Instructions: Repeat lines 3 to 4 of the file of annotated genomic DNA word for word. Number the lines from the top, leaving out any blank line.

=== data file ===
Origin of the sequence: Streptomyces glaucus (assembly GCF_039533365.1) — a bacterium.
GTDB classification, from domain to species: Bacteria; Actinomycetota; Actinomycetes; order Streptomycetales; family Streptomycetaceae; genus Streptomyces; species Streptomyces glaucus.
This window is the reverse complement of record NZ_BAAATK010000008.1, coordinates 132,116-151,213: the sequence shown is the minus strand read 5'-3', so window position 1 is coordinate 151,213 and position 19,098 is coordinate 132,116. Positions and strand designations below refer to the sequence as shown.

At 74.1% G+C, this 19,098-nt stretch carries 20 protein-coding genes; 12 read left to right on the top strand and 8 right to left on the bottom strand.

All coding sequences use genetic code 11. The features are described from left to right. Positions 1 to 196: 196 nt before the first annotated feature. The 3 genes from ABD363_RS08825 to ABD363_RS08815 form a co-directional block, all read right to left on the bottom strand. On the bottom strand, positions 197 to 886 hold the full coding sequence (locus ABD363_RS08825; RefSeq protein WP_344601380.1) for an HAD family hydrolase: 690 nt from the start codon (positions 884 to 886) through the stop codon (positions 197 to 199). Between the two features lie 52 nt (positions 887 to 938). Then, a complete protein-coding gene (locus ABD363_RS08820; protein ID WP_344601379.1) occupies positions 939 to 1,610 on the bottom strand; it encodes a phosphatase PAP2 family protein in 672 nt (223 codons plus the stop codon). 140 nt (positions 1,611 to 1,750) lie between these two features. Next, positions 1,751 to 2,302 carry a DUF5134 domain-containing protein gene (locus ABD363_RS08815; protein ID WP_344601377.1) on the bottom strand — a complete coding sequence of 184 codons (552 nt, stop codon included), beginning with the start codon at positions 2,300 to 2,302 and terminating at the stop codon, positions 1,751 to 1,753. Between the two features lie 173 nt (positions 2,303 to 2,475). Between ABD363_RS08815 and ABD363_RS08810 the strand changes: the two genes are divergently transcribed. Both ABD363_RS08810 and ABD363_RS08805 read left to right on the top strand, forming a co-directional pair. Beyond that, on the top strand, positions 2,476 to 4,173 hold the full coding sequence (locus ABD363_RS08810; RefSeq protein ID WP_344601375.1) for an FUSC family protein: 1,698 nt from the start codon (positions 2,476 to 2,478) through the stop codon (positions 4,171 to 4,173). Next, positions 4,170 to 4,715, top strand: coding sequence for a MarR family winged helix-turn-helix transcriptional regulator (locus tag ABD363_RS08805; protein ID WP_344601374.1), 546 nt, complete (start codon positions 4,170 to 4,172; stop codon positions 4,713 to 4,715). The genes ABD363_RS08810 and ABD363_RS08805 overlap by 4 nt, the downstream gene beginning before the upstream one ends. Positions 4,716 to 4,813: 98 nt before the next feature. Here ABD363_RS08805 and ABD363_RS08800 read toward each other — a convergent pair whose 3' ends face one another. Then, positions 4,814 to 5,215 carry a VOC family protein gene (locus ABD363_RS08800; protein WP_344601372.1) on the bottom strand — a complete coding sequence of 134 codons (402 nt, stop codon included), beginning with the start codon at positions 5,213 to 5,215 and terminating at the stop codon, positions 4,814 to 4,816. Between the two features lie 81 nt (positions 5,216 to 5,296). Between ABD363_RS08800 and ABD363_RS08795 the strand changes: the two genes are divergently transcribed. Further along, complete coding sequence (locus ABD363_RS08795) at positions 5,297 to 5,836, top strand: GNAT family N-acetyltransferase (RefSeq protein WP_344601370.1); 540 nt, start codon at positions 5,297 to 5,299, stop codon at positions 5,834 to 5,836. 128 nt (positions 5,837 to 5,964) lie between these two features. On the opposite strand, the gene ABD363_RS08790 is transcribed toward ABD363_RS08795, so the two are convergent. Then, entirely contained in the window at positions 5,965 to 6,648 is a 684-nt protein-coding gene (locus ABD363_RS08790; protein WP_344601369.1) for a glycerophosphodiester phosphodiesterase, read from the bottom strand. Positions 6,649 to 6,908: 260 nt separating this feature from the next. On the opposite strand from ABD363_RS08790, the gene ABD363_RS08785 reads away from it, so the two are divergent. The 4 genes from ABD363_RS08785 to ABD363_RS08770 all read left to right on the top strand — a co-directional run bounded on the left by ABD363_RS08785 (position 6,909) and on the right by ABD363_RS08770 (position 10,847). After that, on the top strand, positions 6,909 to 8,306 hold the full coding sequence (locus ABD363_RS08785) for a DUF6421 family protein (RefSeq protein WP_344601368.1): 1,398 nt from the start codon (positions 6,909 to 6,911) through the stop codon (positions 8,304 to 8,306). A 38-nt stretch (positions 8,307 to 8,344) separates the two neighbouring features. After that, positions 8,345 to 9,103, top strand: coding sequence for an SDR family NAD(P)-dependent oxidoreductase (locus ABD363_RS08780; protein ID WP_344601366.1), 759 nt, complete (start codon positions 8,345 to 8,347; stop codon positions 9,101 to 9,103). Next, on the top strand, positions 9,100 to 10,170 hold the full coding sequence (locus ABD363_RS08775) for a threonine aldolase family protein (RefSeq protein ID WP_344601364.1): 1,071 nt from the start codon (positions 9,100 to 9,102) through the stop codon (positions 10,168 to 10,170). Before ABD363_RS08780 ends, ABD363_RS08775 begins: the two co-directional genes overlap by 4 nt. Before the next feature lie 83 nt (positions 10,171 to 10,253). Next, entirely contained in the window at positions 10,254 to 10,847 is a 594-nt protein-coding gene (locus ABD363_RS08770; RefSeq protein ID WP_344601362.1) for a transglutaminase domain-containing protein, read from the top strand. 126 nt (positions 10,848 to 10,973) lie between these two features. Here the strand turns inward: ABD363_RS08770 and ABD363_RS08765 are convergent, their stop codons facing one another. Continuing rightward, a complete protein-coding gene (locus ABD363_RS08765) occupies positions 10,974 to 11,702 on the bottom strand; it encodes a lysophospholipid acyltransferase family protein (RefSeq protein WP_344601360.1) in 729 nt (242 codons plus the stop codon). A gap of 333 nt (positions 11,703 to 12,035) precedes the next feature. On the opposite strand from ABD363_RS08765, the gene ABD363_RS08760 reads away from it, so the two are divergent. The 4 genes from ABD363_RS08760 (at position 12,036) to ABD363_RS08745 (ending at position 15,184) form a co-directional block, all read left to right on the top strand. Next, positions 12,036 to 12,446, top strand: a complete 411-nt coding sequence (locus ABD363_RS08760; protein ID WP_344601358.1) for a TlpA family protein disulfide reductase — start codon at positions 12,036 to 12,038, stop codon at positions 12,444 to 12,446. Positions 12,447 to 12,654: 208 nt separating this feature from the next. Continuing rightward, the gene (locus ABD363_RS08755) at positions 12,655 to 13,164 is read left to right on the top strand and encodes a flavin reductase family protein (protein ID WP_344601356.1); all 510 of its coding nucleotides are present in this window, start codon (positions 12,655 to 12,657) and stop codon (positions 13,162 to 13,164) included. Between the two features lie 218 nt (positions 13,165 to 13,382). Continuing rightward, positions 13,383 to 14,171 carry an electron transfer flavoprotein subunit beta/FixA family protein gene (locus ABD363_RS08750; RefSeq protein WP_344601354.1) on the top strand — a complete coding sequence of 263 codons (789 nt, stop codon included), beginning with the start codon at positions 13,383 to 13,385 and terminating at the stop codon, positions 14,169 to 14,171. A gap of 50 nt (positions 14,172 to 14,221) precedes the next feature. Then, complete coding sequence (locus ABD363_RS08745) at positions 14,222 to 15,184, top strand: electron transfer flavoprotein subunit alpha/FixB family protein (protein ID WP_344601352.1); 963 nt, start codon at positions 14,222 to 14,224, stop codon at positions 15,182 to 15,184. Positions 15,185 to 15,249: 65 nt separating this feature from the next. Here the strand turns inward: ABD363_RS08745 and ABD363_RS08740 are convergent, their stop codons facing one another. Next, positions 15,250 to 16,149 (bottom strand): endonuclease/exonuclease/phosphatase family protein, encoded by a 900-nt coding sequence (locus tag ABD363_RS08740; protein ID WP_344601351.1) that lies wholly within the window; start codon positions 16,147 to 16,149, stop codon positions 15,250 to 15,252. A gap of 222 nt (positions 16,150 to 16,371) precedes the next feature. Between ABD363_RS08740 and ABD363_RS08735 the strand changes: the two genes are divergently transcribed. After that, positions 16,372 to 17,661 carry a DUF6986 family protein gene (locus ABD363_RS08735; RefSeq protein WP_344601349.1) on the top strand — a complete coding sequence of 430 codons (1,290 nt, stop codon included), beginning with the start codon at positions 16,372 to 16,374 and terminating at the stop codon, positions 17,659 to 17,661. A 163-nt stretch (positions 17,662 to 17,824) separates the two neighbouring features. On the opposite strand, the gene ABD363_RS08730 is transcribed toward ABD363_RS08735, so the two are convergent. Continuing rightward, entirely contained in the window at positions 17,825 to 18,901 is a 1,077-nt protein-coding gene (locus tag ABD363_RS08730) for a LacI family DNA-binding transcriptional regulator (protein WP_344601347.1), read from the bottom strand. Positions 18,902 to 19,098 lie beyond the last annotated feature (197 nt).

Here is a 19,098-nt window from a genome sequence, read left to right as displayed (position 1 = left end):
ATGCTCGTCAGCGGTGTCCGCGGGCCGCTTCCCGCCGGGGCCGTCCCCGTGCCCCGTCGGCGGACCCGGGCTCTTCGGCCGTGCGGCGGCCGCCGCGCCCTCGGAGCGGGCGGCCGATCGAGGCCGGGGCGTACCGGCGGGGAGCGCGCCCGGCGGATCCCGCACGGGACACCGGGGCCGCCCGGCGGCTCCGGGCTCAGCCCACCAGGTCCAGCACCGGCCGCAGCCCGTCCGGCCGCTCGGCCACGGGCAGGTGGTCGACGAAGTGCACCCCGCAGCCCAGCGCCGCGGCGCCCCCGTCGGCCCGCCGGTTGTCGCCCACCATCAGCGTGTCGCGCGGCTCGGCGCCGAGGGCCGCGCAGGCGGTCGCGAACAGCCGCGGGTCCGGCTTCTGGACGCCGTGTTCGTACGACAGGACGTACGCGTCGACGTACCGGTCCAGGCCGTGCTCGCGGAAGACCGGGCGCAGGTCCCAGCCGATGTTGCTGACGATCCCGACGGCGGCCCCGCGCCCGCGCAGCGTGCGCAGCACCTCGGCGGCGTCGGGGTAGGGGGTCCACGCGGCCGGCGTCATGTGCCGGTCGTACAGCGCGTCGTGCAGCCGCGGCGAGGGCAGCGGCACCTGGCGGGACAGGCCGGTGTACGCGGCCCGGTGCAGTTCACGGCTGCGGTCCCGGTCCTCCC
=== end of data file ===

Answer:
This window is the reverse complement of record NZ_BAAATK010000008.1, coordinates 132,116-151,213: the sequence shown is the minus strand read 5'-3', so window position 1 is coordinate 151,213 and position 19,098 is coordinate 132,116. Positions and strand designations below refer to the sequence as shown.

At 74.1% G+C, this 19,098-nt stretch carries 20 protein-coding genes; 12 read left to right on the top strand and 8 right to left on the bottom strand.